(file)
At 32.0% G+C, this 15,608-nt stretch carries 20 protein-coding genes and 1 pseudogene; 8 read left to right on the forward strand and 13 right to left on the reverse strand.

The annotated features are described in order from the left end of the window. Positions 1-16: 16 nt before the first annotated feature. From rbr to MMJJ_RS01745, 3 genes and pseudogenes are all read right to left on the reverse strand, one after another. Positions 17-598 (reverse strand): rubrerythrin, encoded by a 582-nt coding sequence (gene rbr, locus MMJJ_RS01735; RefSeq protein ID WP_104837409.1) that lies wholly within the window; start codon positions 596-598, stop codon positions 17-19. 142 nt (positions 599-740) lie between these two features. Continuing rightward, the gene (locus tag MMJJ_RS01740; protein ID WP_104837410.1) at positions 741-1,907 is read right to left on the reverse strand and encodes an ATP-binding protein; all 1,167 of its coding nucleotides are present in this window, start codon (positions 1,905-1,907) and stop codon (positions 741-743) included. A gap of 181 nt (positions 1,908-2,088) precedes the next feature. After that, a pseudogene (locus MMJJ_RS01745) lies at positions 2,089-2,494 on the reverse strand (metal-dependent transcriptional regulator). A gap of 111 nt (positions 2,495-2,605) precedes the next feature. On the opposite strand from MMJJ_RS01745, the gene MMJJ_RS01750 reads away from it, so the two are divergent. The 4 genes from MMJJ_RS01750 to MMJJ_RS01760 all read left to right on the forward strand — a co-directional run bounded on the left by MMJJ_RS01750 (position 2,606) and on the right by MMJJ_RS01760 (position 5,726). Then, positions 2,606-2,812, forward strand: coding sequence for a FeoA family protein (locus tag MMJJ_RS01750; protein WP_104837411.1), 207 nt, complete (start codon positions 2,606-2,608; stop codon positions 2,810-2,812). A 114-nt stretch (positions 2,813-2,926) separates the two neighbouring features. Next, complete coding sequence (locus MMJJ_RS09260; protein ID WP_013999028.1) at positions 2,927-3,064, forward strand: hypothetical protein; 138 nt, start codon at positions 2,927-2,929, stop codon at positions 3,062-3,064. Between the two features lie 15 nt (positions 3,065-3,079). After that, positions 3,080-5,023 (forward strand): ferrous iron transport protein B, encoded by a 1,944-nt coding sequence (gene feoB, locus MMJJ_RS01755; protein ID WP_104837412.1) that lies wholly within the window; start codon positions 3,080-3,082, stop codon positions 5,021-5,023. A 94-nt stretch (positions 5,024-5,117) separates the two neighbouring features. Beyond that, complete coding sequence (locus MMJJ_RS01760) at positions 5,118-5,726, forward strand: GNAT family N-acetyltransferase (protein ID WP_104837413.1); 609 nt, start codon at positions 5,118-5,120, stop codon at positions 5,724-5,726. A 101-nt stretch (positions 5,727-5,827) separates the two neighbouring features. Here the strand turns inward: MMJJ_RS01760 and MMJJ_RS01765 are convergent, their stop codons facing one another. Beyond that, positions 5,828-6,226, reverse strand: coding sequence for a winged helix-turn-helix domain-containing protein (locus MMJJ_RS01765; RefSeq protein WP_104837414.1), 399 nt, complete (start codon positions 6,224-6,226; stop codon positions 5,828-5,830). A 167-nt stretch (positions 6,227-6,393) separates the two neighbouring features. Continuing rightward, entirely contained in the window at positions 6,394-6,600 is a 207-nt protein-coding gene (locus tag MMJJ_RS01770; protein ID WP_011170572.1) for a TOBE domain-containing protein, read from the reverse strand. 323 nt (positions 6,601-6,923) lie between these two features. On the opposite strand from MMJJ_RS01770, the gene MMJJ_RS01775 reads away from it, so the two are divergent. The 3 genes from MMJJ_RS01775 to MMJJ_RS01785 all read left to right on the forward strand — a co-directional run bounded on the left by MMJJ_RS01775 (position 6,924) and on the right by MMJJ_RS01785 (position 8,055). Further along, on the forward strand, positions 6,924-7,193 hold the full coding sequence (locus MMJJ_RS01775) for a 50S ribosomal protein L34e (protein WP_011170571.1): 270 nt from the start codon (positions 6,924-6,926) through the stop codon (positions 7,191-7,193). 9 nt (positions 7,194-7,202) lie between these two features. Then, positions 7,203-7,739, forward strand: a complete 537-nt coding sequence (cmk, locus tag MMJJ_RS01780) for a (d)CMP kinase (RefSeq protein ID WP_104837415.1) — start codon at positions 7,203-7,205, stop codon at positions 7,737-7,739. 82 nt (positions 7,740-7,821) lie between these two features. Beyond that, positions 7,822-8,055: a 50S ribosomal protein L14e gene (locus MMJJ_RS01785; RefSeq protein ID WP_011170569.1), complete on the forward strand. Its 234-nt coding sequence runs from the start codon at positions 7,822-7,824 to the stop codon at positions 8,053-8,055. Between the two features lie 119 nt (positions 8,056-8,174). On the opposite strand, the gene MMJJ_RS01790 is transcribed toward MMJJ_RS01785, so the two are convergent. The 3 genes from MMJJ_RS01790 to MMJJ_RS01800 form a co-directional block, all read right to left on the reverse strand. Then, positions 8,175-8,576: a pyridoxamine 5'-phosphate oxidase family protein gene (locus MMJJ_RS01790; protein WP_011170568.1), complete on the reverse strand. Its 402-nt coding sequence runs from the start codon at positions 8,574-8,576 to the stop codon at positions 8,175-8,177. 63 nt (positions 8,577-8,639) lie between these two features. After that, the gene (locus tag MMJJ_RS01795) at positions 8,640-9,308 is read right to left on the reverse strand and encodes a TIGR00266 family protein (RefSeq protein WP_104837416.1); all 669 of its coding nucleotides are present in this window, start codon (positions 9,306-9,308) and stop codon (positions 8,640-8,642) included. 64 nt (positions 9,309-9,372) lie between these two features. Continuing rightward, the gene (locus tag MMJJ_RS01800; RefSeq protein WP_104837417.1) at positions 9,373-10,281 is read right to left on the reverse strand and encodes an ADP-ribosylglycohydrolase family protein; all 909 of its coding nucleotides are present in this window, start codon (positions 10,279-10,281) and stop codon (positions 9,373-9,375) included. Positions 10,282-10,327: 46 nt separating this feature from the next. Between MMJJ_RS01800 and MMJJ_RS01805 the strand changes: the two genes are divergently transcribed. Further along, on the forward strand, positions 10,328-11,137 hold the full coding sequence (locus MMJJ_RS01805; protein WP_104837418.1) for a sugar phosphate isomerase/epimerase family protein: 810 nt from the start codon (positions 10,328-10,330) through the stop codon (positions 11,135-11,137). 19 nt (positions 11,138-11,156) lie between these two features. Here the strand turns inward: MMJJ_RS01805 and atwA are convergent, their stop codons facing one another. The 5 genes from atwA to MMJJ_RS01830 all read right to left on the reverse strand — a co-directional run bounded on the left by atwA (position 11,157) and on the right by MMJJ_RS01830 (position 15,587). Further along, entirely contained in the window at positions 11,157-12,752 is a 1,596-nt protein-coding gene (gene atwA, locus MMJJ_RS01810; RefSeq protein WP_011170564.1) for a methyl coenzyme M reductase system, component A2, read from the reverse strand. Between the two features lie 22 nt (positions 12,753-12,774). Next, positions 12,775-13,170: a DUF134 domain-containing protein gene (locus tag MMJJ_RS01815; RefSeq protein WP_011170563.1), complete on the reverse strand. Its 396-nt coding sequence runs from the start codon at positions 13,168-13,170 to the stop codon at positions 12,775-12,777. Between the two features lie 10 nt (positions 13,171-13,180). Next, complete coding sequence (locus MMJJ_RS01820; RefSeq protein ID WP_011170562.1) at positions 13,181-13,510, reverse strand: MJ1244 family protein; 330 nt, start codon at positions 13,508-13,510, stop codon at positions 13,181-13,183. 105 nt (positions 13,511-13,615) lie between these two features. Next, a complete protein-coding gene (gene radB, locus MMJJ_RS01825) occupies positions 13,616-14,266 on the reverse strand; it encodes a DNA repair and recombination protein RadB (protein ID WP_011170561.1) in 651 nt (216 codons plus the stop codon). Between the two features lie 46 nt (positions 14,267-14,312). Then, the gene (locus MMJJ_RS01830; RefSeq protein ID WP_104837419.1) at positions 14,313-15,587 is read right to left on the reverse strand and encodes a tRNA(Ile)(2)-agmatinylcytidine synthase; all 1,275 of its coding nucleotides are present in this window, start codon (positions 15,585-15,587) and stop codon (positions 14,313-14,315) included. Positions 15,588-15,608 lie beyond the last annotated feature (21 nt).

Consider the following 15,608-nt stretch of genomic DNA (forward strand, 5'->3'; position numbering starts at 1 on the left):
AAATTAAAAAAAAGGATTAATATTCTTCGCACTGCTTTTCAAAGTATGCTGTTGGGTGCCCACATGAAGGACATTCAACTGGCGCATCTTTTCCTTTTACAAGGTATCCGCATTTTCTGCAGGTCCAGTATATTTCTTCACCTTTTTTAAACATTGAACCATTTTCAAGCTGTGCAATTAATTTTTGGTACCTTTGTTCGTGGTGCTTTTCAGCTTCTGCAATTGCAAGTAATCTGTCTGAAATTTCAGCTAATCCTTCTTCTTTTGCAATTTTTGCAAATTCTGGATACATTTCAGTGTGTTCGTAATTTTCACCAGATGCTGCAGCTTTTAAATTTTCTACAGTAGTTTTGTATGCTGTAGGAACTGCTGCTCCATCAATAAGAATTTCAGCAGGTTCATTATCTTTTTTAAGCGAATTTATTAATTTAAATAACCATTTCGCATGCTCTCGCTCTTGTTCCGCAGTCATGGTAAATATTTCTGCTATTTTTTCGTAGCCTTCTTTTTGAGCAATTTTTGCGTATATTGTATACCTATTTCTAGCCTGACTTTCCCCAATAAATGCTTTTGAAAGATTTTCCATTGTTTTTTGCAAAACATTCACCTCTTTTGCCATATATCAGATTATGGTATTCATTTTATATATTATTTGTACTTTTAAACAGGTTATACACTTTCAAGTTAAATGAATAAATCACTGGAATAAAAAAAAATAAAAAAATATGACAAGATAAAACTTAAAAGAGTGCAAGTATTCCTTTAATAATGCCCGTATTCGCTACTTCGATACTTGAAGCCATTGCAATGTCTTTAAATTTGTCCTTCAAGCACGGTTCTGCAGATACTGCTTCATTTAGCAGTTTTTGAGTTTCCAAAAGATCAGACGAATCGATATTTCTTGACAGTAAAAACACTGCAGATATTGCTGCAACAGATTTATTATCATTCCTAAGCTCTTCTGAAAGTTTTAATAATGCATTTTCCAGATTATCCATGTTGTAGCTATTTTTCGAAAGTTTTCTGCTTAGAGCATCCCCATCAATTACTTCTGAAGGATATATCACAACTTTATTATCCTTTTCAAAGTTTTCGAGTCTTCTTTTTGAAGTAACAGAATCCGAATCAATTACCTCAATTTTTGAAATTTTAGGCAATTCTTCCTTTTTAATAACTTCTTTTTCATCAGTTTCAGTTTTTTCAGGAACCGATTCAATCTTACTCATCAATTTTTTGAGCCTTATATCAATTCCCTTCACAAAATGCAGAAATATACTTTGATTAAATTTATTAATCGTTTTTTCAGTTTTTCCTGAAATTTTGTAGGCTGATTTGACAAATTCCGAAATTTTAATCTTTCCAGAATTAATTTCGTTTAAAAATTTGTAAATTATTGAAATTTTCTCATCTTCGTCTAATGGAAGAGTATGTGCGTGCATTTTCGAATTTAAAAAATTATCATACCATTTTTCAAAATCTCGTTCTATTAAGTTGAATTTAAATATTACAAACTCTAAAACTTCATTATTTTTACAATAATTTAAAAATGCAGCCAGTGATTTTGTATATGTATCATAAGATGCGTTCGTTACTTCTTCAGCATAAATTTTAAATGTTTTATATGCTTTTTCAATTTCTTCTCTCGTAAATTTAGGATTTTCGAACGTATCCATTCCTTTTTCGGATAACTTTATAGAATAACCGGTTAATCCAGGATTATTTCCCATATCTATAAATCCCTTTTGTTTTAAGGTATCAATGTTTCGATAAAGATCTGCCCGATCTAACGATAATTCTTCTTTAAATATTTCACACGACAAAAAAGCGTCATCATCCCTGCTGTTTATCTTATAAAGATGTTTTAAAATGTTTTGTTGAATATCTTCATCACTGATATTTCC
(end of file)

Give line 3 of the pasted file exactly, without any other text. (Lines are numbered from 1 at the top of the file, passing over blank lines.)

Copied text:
Consider the following 15,608-nt stretch of genomic DNA (forward strand, 5'->3'; position numbering starts at 1 on the left):